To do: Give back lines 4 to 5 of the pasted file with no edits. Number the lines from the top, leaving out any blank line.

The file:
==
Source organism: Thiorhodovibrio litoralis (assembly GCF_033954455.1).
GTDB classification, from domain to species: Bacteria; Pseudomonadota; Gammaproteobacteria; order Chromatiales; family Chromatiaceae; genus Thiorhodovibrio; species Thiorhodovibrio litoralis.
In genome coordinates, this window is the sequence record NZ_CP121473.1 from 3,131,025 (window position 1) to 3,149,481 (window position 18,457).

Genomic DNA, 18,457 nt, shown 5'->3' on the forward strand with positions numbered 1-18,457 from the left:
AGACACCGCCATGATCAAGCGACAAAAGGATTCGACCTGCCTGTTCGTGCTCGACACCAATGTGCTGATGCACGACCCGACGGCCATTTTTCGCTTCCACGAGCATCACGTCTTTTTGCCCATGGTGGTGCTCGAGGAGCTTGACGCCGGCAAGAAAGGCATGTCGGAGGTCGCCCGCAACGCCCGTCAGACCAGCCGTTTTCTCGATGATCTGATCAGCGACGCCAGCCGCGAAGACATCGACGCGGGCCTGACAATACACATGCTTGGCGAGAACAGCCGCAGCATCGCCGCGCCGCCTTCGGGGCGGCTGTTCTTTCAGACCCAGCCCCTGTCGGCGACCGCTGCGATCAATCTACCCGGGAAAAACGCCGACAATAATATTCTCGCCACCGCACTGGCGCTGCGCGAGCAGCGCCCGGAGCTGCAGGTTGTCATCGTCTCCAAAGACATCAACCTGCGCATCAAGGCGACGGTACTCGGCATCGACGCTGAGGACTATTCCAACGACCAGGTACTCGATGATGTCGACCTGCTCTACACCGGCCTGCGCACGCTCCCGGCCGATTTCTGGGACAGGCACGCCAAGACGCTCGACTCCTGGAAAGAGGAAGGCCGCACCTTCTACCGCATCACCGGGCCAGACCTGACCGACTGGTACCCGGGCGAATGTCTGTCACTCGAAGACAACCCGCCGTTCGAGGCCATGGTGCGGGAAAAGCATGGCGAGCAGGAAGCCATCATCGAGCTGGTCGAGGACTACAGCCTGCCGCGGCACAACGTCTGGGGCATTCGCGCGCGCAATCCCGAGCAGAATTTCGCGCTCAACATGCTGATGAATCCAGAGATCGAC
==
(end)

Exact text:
Genomic DNA, 18,457 nt, shown 5'->3' on the forward strand with positions numbered 1-18,457 from the left:
AGACACCGCCATGATCAAGCGACAAAAGGATTCGACCTGCCTGTTCGTGCTCGACACCAATGTGCTGATGCACGACCCGACGGCCATTTTTCGCTTCCACGAGCATCACGTCTTTTTGCCCATGGTGGTGCTCGAGGAGCTTGACGCCGGCAAGAAAGGCATGTCGGAGGTCGCCCGCAACGCCCGTCAGACCAGCCGTTTTCTCGATGATCTGATCAGCGACGCCAGCCGCGAAGACATCGACGCGGGCCTGACAATACACATGCTTGGCGAGAACAGCCGCAGCATCGCCGCGCCGCCTTCGGGGCGGCTGTTCTTTCAGACCCAGCCCCTGTCGGCGACCGCTGCGATCAATCTACCCGGGAAAAACGCCGACAATAATATTCTCGCCACCGCACTGGCGCTGCGCGAGCAGCGCCCGGAGCTGCAGGTTGTCATCGTCTCCAAAGACATCAACCTGCGCATCAAGGCGACGGTACTCGGCATCGACGCTGAGGACTATTCCAACGACCAGGTACTCGATGATGTCGACCTGCTCTACACCGGCCTGCGCACGCTCCCGGCCGATTTCTGGGACAGGCACGCCAAGACGCTCGACTCCTGGAAAGAGGAAGGCCGCACCTTCTACCGCATCACCGGGCCAGACCTGACCGACTGGTACCCGGGCGAATGTCTGTCACTCGAAGACAACCCGCCGTTCGAGGCCATGGTGCGGGAAAAGCATGGCGAGCAGGAAGCCATCATCGAGCTGGTCGAGGACTACAGCCTGCCGCGGCACAACGTCTGGGGCATTCGCGCGCGCAATCCCGAGCAGAATTTCGCGCTCAACATGCTGATGAATCCAGAGATCGAC